It’s part of why his performance at last month’s scouting combine was so astonishing: Wearing a prosthetic that suctions onto his wrist and is heavier than it looks, Shaquem hoped to bench-press 225 pounds at least 11 times and instead completed 20 repetitions, more than some offensive line prospects. The next day, he ran the 40-yard dash in 4.38 seconds, faster than any linebacker in 15 years but identical — of course — to Shaquill’s time a year earlier.
Shaquem, who initially wasn’t even invited to the combine, became a social media sensation and saw his Instagram followers balloon by 150,000 over the next 24 hours. Over the next few weeks, he would dine with Hulk Hogan and chat with Charlie Sheen and FaceTime with Ric Flair. So many interview requests would pour in that Tangie had to make time to unload a full voice-mail inbox.
“It’s okay to sometimes say no,” Shaquill says, and this is perhaps a window into the biggest difference between the twins.
Shaquill was born 60 seconds before Shaquem, and that makes him the older brother, and that makes him the protector. He is calculating, organized, cautious. Shaquill was the brother who, in high school, would beat on Shaquem’s door to keep him from oversleeping; the toddler who, in day care, once smacked a girl for calling his brother “Picklehand”; who, now as an adult, is a Type-A worrier who warns that his brother’s newfound fame has led him to skip meals and cut into his sleep.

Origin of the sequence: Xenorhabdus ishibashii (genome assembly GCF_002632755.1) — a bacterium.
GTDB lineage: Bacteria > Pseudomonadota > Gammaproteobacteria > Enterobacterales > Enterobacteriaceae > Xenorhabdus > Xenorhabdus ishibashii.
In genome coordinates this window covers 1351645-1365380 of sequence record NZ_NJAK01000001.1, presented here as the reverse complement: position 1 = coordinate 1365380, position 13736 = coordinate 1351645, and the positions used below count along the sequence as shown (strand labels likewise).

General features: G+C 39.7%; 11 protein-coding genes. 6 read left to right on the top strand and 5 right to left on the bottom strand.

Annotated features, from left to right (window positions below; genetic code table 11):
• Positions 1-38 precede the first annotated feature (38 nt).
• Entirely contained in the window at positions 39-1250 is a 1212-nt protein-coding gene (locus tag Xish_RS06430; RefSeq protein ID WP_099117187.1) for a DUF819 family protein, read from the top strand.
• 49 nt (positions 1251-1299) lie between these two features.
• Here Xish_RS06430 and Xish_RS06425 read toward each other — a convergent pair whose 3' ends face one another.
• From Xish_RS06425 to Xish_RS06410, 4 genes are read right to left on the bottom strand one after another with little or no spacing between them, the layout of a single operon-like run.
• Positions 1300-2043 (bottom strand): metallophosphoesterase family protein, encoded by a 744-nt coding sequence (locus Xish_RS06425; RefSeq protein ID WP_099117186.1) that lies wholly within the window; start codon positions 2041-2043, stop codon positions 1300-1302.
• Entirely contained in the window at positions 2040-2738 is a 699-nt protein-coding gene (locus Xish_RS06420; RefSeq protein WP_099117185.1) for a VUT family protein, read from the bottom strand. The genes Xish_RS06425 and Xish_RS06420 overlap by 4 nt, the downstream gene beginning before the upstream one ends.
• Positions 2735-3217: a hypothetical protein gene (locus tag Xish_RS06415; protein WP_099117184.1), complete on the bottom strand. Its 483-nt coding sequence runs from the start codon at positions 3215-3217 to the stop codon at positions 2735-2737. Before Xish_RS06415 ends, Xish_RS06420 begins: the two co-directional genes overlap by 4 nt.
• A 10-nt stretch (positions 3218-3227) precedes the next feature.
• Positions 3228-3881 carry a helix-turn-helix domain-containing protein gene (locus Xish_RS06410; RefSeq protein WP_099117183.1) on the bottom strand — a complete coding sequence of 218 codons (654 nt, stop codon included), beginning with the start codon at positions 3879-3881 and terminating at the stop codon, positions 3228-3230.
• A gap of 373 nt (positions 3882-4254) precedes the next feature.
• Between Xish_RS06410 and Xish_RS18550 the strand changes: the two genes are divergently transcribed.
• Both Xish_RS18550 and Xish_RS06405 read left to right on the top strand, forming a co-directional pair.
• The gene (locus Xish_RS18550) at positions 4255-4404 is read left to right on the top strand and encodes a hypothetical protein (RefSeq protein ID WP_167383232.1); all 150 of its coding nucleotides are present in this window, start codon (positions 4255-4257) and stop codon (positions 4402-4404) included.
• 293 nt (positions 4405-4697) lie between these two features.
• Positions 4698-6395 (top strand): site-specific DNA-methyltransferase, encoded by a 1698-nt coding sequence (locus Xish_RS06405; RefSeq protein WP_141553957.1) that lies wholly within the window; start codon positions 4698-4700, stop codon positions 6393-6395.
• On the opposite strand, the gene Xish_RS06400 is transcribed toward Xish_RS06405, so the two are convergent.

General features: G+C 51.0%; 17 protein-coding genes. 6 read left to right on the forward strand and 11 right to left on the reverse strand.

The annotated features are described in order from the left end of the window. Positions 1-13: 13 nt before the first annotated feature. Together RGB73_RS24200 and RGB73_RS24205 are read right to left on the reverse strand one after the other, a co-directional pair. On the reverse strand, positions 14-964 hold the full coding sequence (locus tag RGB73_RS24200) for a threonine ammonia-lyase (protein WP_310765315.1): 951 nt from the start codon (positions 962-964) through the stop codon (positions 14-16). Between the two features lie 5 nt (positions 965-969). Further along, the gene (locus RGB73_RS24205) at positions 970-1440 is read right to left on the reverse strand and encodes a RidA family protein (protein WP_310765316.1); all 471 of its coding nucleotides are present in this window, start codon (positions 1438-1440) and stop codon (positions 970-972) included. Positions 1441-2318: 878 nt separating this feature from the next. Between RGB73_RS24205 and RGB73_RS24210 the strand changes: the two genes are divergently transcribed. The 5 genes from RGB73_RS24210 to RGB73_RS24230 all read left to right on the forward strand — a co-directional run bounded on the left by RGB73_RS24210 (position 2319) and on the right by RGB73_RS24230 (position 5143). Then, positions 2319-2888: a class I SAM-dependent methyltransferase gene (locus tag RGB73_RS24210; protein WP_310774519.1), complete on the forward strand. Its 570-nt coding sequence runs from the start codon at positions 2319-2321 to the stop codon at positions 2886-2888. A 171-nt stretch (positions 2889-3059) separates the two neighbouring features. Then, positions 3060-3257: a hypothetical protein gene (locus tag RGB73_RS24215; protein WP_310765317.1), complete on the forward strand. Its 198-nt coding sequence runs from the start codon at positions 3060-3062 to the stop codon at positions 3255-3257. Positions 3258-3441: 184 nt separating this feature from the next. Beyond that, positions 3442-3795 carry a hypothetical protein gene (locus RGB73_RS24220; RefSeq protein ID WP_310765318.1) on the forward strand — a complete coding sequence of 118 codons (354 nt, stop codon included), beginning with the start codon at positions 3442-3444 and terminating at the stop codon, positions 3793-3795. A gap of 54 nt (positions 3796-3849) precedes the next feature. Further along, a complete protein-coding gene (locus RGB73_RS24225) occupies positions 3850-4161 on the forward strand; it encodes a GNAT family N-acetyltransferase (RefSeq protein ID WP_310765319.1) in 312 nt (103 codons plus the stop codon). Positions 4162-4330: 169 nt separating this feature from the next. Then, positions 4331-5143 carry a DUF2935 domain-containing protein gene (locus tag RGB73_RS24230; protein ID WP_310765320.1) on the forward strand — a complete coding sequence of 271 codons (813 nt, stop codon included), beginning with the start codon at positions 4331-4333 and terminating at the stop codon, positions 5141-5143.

“I was the responsible one,” Shaquill says, and during this lunch he will remind his brother — playful, spontaneous, free-spirited — of an upcoming call with Nike, about the dangers of wasting free time, how NFL players must learn to protect themselves.
Shaquem rolls his eyes. Sometimes things just work out, and the last six weeks, and maybe his entire life, are examples of that.
“I’ll run through the tree; he’ll run around it,” he says.
“He’ll run into somebody and get tackled, and I’ll score,” Shaquill says.
“That’s about right,” Shaquem says, and a moment later they’re on to a new debate, laughing into the Tampa Bay breeze about which of them is the pretty one.
A little less than a year ago, Shaquill disappeared inside the airport and into his rookie season with the Seahawks, and Shaquem felt like half of himself was gone, too.
He volunteered to pack his brother’s bedroom, but he couldn’t bear to look at the face in the photographs, so he turned the frames upside down as he carried them into the closet.
As recently as two years earlier, the twins had never spent more than a night apart. Then George O’Leary, the former UCF coach, sent Shaquem home for the summer in 2015 while Shaquill remained in Orlando — something, depending on who’s answering, between a motivational tactic and a cruel social experiment. How would Shaquill, at the time a starter for the Knights, react to the absence of his brother, a reserve player — and, the twins say coaches indicated, the removal of a distraction?
“To see,” Shaquem says now, “if he could adjust without me.”
“It was horrible,” Shaquill says.
“Terrible,” Shaquem says.